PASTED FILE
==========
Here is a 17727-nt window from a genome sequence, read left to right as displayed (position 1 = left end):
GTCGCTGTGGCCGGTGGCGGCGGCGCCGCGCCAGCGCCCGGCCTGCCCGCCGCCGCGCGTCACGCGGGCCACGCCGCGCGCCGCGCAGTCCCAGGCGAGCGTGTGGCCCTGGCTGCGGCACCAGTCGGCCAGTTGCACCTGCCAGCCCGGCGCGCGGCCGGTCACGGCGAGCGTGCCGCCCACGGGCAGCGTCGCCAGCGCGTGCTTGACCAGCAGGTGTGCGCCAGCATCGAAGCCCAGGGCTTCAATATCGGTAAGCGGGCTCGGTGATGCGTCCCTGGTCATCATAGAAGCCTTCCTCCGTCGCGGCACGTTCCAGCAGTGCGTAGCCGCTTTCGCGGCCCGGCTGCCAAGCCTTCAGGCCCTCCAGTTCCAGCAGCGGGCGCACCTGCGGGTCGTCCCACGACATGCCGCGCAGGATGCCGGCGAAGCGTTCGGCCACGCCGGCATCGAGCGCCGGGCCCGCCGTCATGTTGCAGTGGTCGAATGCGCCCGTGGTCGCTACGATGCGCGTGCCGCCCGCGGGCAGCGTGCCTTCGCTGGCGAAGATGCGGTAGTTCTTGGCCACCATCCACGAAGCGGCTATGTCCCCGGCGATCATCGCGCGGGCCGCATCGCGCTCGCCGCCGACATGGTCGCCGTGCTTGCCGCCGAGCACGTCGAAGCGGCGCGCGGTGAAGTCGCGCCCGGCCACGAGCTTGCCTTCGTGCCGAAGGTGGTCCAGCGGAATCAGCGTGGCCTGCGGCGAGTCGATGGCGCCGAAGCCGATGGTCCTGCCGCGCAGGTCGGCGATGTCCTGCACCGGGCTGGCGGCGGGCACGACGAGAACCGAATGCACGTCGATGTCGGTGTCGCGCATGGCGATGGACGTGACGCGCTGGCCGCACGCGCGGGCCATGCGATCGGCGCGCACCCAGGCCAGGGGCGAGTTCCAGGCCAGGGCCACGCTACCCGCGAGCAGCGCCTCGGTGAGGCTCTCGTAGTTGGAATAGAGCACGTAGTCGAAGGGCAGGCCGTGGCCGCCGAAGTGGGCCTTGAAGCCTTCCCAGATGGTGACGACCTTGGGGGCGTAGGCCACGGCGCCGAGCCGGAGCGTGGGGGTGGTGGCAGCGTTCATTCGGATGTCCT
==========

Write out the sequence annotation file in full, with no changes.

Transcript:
Here is a 17727-nt window from a genome sequence, read left to right as displayed (position 1 = left end):
GTCGCTGTGGCCGGTGGCGGCGGCGCCGCGCCAGCGCCCGGCCTGCCCGCCGCCGCGCGTCACGCGGGCCACGCCGCGCGCCGCGCAGTCCCAGGCGAGCGTGTGGCCCTGGCTGCGGCACCAGTCGGCCAGTTGCACCTGCCAGCCCGGCGCGCGGCCGGTCACGGCGAGCGTGCCGCCCACGGGCAGCGTCGCCAGCGCGTGCTTGACCAGCAGGTGTGCGCCAGCATCGAAGCCCAGGGCTTCAATATCGGTAAGCGGGCTCGGTGATGCGTCCCTGGTCATCATAGAAGCCTTCCTCCGTCGCGGCACGTTCCAGCAGTGCGTAGCCGCTTTCGCGGCCCGGCTGCCAAGCCTTCAGGCCCTCCAGTTCCAGCAGCGGGCGCACCTGCGGGTCGTCCCACGACATGCCGCGCAGGATGCCGGCGAAGCGTTCGGCCACGCCGGCATCGAGCGCCGGGCCCGCCGTCATGTTGCAGTGGTCGAATGCGCCCGTGGTCGCTACGATGCGCGTGCCGCCCGCGGGCAGCGTGCCTTCGCTGGCGAAGATGCGGTAGTTCTTGGCCACCATCCACGAAGCGGCTATGTCCCCGGCGATCATCGCGCGGGCCGCATCGCGCTCGCCGCCGACATGGTCGCCGTGCTTGCCGCCGAGCACGTCGAAGCGGCGCGCGGTGAAGTCGCGCCCGGCCACGAGCTTGCCTTCGTGCCGAAGGTGGTCCAGCGGAATCAGCGTGGCCTGCGGCGAGTCGATGGCGCCGAAGCCGATGGTCCTGCCGCGCAGGTCGGCGATGTCCTGCACCGGGCTGGCGGCGGGCACGACGAGAACCGAATGCACGTCGATGTCGGTGTCGCGCATGGCGATGGACGTGACGCGCTGGCCGCACGCGCGGGCCATGCGATCGGCGCGCACCCAGGCCAGGGGCGAGTTCCAGGCCAGGGCCACGCTACCCGCGAGCAGCGCCTCGGTGAGGCTCTCGTAGTTGGAATAGAGCACGTAGTCGAAGGGCAGGCCGTGGCCGCCGAAGTGGGCCTTGAAGCCTTCCCAGATGGTGACGACCTTGGGGGCGTAGGCCACGGCGCCGAGCCGGAGCGTGGGGGTGGTGGCAGCGTTCATTCGGATGTCCT